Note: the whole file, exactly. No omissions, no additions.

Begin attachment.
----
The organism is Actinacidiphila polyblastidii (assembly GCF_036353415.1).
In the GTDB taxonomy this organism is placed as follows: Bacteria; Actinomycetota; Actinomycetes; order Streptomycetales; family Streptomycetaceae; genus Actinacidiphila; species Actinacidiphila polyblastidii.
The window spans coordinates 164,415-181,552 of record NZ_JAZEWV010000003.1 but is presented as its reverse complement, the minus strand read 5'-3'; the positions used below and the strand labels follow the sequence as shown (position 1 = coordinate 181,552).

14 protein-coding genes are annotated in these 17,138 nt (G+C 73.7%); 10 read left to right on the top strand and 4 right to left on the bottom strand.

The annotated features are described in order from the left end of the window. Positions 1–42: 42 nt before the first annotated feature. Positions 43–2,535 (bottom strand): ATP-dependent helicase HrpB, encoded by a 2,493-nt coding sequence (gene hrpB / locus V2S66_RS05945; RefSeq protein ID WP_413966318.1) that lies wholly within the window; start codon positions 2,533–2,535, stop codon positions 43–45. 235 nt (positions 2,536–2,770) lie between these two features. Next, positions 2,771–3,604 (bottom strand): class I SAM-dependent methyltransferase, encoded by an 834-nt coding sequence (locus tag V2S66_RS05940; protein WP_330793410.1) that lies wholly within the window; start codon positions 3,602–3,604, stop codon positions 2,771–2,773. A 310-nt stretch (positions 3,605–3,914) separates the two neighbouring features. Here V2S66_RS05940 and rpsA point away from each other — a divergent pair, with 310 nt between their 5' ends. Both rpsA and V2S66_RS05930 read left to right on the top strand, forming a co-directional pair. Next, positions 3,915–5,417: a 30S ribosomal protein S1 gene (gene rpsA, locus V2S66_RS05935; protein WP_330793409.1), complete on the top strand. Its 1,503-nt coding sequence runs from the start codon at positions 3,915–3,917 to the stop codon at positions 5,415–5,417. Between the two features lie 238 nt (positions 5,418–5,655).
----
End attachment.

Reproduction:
The organism is Actinacidiphila polyblastidii (assembly GCF_036353415.1).
In the GTDB taxonomy this organism is placed as follows: Bacteria; Actinomycetota; Actinomycetes; order Streptomycetales; family Streptomycetaceae; genus Actinacidiphila; species Actinacidiphila polyblastidii.
The window spans coordinates 164,415-181,552 of record NZ_JAZEWV010000003.1 but is presented as its reverse complement, the minus strand read 5'-3'; the positions used below and the strand labels follow the sequence as shown (position 1 = coordinate 181,552).

14 protein-coding genes are annotated in these 17,138 nt (G+C 73.7%); 10 read left to right on the top strand and 4 right to left on the bottom strand.

The annotated features are described in order from the left end of the window. Positions 1–42: 42 nt before the first annotated feature. Positions 43–2,535 (bottom strand): ATP-dependent helicase HrpB, encoded by a 2,493-nt coding sequence (gene hrpB / locus V2S66_RS05945; RefSeq protein ID WP_413966318.1) that lies wholly within the window; start codon positions 2,533–2,535, stop codon positions 43–45. 235 nt (positions 2,536–2,770) lie between these two features. Next, positions 2,771–3,604 (bottom strand): class I SAM-dependent methyltransferase, encoded by an 834-nt coding sequence (locus tag V2S66_RS05940; protein WP_330793410.1) that lies wholly within the window; start codon positions 3,602–3,604, stop codon positions 2,771–2,773. A 310-nt stretch (positions 3,605–3,914) separates the two neighbouring features. Here V2S66_RS05940 and rpsA point away from each other — a divergent pair, with 310 nt between their 5' ends. Both rpsA and V2S66_RS05930 read left to right on the top strand, forming a co-directional pair. Next, positions 3,915–5,417: a 30S ribosomal protein S1 gene (gene rpsA, locus V2S66_RS05935; protein WP_330793409.1), complete on the top strand. Its 1,503-nt coding sequence runs from the start codon at positions 3,915–3,917 to the stop codon at positions 5,415–5,417. Between the two features lie 238 nt (positions 5,418–5,655).